Flipping Wisconsin’s 10 Votes

Lastly, flipping Wisconsin’s 10 electoral votes would have been crucial for Clinton’s path to victory without Florida. Wisconsin had not gone to a Republican candidate since Ronald Reagan’s landslide victory in 1984.

Clinton’s campaign would have needed to focus on mobilizing the Democratic base in Wisconsin and appealing to swing voters to secure these 10 electoral votes. Wisconsin’s demographics and political landscape would have played a pivotal role in determining the success of Clinton’s campaign in the state.

Competitiveness in Rust Belt States Pre-Election

One of the key factors that contributed to the outcome of the 2016 election was the competitiveness of the Rust Belt states. These states, including Pennsylvania, Michigan, and Wisconsin, were traditionally Democratic strongholds, but in 2016, they played a crucial role in determining the winner of the election.

Pennsylvania Polling Average

Pennsylvania, with its 20 electoral votes, was a battleground state in the 2016 election. Prior to the election, the polling average in Pennsylvania showed a close race between Hillary Clinton and Donald Trump.

Clinton had a slight lead in the polls, but it was within the margin of error, indicating a highly competitive race. The outcome of the election in Pennsylvania proved to be a turning point, as Trump won the state by a narrow margin, securing its electoral votes.

Michigan Polling Data

Michigan, another Rust Belt state, was also closely contested in the 2016 election. The polling data in Michigan showed a similar trend to Pennsylvania, with a close race between Clinton and Trump. However, in the days leading up to the election, there was a slight shift in the polls, with Trump gaining momentum.

This shift ultimately contributed to Trump’s victory in Michigan, as he won the state by a narrow margin of just over 10,000 votes.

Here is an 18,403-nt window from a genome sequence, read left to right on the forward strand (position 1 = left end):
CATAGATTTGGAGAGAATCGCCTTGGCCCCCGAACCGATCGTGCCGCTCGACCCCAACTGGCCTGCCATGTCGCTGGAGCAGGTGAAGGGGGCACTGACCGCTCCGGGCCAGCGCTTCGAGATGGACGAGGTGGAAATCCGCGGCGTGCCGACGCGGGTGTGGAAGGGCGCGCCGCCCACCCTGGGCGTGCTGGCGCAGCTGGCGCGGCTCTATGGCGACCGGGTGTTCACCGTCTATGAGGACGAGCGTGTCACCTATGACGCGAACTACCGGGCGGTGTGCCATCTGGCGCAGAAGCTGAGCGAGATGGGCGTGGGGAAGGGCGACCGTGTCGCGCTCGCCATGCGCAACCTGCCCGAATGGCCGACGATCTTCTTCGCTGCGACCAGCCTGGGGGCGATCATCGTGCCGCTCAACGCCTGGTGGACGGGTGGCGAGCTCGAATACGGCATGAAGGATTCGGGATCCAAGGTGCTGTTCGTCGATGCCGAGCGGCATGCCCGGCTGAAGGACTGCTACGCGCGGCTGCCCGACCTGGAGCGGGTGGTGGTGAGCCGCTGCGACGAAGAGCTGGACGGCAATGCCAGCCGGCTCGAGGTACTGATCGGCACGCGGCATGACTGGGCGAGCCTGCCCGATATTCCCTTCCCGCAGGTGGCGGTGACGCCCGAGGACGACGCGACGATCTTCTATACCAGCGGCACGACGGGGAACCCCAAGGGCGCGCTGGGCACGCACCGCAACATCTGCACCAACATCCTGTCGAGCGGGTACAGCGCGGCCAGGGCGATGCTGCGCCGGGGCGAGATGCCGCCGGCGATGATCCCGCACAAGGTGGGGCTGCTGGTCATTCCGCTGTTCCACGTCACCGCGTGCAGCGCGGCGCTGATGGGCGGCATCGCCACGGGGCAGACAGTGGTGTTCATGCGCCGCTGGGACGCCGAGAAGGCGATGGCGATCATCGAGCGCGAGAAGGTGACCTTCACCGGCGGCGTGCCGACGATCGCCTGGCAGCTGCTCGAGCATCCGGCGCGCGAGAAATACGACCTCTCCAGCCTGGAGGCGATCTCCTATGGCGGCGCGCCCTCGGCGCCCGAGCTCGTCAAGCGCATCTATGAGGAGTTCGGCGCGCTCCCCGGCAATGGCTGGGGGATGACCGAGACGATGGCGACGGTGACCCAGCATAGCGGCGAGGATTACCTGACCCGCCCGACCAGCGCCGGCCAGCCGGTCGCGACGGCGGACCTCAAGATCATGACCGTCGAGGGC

Wisconsin Polling Prior to Election Day

Wisconsin, like Pennsylvania and Michigan, was a traditionally Democratic state that Trump was able to win in 2016. The polling prior to Election Day in Wisconsin indicated a competitive race, with Clinton and Trump neck and neck in the polls.

However, Trump was able to secure a victory in Wisconsin by a narrow margin, winning the state by less than 1 percentage point.

Keys to Winning Rust Belt Without Florida

While Florida is often considered a crucial battleground state in presidential elections, it is not the only path to victory. In the case of the 2016 election, Hillary Clinton could have potentially won without winning Florida by focusing on the Rust Belt states.

Here are some key strategies that could have helped her secure a victory in this region:

Increased Late Ad Spending

One of the key factors that could have helped Clinton win the Rust Belt without Florida is increased late ad spending. By strategically targeting swing states such as Pennsylvania, Michigan, and Wisconsin with a strong ad campaign in the final weeks leading up to the election, Clinton could have swayed undecided voters and energized her base.

Studies have shown that late ad spending can have a significant impact on voter behavior, especially in close races.

More Campaign Events in Key States

Another strategy that could have made a difference in the Rust Belt states is holding more campaign events in key states. By visiting towns and cities across Pennsylvania, Michigan, and Wisconsin, Clinton could have connected with voters on a more personal level and demonstrated her commitment to revitalizing the manufacturing industry in these areas.

Building strong relationships with voters through face-to-face interactions can be a powerful tool in winning their support.

Stronger Messaging on Manufacturing Jobs

One area where Clinton could have improved her chances in the Rust Belt without Florida is by crafting a stronger message on manufacturing jobs. This region has been hit hard by the decline in manufacturing, and many voters were looking for a candidate who could offer solutions to revitalize the industry and bring back lost jobs.

By focusing on her plans for job creation and emphasizing her experience in working on economic issues, Clinton could have resonated with Rust Belt voters and gained their trust.

While winning Florida is often seen as a key component of a successful presidential campaign, it is not the only path to victory. By implementing these strategies and focusing on the Rust Belt states, Hillary Clinton could have potentially secured the presidency in 2016, even without winning Florida.


While losing Florida would have made Hillary Clinton’s path to victory narrower in 2016, our analysis shows she could have potentially compensated by tightly contesting Pennsylvania, Michigan, and Wisconsin. However, it would have required recognizing vulnerabilities and motivating the Democratic base in Rust Belt states earlier in the campaign.